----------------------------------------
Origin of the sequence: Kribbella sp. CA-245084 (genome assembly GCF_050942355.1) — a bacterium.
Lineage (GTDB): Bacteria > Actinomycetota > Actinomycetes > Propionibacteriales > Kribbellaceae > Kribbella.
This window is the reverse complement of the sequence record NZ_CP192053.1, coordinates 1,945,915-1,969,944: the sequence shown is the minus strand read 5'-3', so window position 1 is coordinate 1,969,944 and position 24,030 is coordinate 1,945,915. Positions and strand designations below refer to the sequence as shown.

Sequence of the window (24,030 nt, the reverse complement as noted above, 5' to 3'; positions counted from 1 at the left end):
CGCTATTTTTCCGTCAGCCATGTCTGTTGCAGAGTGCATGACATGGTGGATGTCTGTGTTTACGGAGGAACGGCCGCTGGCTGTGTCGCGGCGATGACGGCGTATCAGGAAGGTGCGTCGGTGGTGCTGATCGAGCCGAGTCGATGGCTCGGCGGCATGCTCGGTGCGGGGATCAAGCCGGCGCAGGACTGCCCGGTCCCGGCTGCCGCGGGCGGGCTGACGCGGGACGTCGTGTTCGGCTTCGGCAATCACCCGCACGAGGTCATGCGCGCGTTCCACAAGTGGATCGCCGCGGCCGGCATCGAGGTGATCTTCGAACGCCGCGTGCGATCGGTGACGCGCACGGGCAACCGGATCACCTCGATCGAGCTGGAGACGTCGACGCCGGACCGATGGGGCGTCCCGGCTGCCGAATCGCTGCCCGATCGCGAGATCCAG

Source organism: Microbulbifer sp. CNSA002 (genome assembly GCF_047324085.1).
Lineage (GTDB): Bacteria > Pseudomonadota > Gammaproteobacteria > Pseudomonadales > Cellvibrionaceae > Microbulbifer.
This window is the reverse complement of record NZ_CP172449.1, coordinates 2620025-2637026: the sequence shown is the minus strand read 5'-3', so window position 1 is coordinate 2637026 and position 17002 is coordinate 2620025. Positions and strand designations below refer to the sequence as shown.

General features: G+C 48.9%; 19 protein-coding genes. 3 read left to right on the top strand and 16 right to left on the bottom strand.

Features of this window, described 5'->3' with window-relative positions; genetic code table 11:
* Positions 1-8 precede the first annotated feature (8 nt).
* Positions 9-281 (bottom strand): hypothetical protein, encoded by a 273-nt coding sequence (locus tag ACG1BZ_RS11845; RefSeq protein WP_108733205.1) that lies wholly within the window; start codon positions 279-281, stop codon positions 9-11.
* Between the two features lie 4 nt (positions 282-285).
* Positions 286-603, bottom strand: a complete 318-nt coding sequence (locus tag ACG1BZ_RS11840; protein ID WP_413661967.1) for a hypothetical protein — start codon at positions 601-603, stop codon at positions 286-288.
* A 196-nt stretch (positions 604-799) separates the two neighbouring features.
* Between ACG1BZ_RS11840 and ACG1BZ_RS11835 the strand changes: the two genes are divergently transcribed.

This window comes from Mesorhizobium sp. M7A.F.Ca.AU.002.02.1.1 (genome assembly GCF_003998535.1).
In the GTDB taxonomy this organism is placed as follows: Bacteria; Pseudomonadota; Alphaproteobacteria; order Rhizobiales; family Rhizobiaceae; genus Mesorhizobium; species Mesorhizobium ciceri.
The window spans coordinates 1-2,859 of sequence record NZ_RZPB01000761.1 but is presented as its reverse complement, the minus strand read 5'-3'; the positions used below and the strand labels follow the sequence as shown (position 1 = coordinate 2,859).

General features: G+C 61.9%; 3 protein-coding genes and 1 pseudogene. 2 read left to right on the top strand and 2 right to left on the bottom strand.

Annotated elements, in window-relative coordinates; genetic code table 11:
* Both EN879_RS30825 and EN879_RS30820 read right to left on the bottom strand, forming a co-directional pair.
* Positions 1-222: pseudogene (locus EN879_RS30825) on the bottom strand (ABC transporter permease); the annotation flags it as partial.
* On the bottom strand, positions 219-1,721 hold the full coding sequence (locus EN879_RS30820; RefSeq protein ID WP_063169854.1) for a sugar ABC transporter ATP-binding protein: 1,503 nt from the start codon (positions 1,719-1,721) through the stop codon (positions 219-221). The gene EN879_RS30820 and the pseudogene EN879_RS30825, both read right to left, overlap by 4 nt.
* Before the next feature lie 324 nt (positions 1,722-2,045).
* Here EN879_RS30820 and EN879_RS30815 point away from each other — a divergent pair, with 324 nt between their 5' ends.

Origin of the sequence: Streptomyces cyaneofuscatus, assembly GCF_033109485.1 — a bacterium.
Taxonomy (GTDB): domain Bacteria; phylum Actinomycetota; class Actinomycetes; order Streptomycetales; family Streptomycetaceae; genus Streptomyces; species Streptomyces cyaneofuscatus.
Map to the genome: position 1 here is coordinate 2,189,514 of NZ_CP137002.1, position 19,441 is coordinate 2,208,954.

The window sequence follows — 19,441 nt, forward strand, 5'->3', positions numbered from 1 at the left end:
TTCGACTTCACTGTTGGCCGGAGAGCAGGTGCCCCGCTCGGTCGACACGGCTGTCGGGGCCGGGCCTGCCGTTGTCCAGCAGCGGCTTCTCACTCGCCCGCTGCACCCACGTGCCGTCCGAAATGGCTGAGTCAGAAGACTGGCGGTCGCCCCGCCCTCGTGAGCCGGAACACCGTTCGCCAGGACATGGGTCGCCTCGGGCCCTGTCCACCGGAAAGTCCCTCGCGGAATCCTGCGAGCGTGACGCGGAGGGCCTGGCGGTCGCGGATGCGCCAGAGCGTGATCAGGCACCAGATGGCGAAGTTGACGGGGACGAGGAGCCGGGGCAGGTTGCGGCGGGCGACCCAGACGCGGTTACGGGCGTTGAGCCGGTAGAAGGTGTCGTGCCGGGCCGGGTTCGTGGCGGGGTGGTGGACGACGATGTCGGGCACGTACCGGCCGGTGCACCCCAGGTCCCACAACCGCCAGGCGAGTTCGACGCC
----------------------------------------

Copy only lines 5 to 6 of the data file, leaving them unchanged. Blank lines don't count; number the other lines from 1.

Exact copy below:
CGCTATTTTTCCGTCAGCCATGTCTGTTGCAGAGTGCATGACATGGTGGATGTCTGTGTTTACGGAGGAACGGCCGCTGGCTGTGTCGCGGCGATGACGGCGTATCAGGAAGGTGCGTCGGTGGTGCTGATCGAGCCGAGTCGATGGCTCGGCGGCATGCTCGGTGCGGGGATCAAGCCGGCGCAGGACTGCCCGGTCCCGGCTGCCGCGGGCGGGCTGACGCGGGACGTCGTGTTCGGCTTCGGCAATCACCCGCACGAGGTCATGCGCGCGTTCCACAAGTGGATCGCCGCGGCCGGCATCGAGGTGATCTTCGAACGCCGCGTGCGATCGGTGACGCGCACGGGCAACCGGATCACCTCGATCGAGCTGGAGACGTCGACGCCGGACCGATGGGGCGTCCCGGCTGCCGAATCGCTGCCCGATCGCGAGATCCAG

Source organism: Microbulbifer sp. CNSA002 (genome assembly GCF_047324085.1).